The Queen of Palmyra LP (Large Print / Paperback, Large Print)
May 2010 Indie Next List
“WOW. What an incredible writer. Minrose Gwin uses words the way an artist uses paint, adding layers upon layers as she tells the story of young Florence Irene Forrest. Her family returns home to a small, segregated Alabama town in the 1960s, her father is holding secrets, her mother bakes cakes and is barely holding on, and she is a little girl holding on to her dream of a happy ending for her story. Florence spends her time listening, watching and waiting to be ready for whatever is headed her way. Her attention to the details in the people around her and the way she perceives herself as seen by others, leads to one heart wrenching phrase, I”
— Nona Camuel, CoffeeTree Books, Morehead, KY
"The most powerful and also the most lyrical novel about race, racism, and denial in the American South since To Kill a Mockingbird."
-- Lee Smith, author of On Agate Hill
"Exquisitely beautiful... The novel grips the reader from its first page and relentlessly drives us to its conclusion."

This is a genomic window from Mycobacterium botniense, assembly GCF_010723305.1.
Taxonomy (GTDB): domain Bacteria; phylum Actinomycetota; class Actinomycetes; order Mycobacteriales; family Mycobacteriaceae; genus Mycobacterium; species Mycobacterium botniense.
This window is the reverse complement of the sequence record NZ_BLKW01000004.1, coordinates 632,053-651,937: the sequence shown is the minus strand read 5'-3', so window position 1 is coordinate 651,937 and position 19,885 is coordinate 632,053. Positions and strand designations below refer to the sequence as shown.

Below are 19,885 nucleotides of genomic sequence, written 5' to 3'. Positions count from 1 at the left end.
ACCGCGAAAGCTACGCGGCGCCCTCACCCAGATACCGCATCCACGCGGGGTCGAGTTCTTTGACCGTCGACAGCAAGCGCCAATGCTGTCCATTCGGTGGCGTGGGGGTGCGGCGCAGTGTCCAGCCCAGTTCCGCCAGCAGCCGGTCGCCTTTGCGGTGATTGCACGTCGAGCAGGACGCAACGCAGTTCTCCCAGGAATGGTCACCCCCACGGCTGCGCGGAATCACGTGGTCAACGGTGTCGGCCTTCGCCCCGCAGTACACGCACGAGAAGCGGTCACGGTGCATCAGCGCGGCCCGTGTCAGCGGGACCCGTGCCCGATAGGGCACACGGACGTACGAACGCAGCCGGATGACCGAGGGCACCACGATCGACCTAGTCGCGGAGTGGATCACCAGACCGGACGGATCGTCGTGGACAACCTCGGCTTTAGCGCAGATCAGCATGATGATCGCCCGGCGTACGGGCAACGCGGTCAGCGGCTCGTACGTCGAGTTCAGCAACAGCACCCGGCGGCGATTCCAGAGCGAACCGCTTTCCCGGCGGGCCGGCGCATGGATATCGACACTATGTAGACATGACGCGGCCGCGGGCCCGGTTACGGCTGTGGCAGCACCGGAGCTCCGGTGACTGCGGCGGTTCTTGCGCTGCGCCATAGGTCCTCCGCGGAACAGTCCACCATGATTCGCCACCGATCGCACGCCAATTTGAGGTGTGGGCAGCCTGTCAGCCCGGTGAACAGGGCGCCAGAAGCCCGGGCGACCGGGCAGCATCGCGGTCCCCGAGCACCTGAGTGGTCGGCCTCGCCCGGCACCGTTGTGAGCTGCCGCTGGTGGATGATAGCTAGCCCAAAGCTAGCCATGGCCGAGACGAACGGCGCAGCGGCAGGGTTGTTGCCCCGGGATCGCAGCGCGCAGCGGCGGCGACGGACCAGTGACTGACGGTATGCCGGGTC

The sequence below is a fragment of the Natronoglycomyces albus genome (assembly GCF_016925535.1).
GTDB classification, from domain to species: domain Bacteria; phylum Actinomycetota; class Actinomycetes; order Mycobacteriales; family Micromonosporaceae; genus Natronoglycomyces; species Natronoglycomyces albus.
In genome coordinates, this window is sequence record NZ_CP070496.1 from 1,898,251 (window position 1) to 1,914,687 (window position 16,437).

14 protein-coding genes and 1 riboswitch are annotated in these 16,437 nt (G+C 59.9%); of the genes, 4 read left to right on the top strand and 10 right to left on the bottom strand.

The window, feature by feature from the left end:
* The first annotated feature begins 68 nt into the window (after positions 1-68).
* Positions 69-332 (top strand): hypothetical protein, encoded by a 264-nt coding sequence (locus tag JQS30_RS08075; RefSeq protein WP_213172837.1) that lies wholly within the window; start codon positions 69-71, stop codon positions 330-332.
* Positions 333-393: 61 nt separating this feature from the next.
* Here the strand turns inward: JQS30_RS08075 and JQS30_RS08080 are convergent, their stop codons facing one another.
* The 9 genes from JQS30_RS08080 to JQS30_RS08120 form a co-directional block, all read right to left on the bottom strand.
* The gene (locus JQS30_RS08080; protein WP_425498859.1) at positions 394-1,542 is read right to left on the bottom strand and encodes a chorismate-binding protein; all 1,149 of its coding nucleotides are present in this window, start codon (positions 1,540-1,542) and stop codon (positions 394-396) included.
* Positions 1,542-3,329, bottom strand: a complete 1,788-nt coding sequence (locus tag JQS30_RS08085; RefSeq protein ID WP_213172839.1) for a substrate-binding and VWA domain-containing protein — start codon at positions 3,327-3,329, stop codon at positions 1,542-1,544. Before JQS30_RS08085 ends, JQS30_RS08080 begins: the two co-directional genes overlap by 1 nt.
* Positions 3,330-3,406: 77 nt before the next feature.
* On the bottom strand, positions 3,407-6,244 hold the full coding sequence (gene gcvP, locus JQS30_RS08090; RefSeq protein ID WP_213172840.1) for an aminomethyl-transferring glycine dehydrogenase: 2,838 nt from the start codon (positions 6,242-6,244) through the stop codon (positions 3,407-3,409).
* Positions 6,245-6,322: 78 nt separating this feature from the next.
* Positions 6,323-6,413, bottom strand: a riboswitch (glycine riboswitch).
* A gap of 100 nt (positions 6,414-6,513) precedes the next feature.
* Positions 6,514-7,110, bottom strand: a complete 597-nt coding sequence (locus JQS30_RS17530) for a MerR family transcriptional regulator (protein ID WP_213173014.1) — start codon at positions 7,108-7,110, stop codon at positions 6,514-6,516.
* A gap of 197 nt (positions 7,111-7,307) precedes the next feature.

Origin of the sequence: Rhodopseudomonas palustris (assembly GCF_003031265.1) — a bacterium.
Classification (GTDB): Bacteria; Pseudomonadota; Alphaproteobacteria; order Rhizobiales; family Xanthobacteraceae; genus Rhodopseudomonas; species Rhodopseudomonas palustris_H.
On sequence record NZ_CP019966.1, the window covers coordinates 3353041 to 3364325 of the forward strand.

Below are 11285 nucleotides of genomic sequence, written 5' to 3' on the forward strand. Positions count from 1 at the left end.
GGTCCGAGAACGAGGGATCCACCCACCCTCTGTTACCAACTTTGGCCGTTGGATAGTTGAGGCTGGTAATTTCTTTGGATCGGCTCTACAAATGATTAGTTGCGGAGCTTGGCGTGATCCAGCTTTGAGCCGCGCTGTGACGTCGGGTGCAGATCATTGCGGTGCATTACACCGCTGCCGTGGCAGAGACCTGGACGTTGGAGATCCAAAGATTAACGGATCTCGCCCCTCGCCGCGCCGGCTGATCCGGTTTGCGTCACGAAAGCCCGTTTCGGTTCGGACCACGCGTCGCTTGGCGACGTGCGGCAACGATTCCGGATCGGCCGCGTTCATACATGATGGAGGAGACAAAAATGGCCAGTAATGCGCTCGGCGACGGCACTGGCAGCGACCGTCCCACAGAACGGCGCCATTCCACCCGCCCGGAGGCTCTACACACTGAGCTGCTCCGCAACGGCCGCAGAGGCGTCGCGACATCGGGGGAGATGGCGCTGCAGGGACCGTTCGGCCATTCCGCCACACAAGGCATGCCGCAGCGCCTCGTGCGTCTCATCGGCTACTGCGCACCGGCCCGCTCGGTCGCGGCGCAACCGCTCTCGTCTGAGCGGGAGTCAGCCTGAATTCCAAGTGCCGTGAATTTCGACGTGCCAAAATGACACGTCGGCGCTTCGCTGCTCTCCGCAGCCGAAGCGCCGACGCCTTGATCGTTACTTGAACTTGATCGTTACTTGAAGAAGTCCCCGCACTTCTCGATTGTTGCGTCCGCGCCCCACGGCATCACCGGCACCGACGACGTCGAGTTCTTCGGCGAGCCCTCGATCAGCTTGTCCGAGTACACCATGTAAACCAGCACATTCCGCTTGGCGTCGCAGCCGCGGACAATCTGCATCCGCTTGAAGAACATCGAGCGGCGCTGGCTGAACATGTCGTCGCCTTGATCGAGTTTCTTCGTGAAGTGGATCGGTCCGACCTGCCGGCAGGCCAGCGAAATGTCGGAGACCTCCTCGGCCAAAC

-- William Ferris, author of Give My Poor Heart Ease: Voices of the Mississippi Blues
An atmospheric debut novel about growing up in the changing South in 1960s Mississippi in the tradition of Sue Monk Kidd's The Secret Life of Bees and Kathryn Stockett's The Help. In the words of Jill McCorkle (Going Away Shoes), "Minrose Gwin is an extremely gifted writer and The Queen of Palmyra is a brilliant and compelling novel."
...a brilliant and compelling novel... The beauty of the prose, the strength of voice and the sheer force of circumstance will hold the reader spellbound from beginning to end.”
-Jill McCorkle, author of THE GOING AWAY SHOES
The most powerful and also the most lyrical novel about race, racism, and denial in the American South since To Kill A Mockingbird....A story about knowing and not knowing, The Queen of Palmyra is finally a testament to the ultimate power of truth and knowledge, language and love.
-Lee Smith, author of ON AGATE HILL
Divert your reader and, and then “clobber” them, advised Flannery O’Connor. In this bold and brilliant book, Minrose Gwin diverts us with the affecting voice of a child and then clobbers us with the ugly truths of our collective past. I can almost hear O’Connor cheering.
-Sharon Oard Warner, author of Deep in the Heart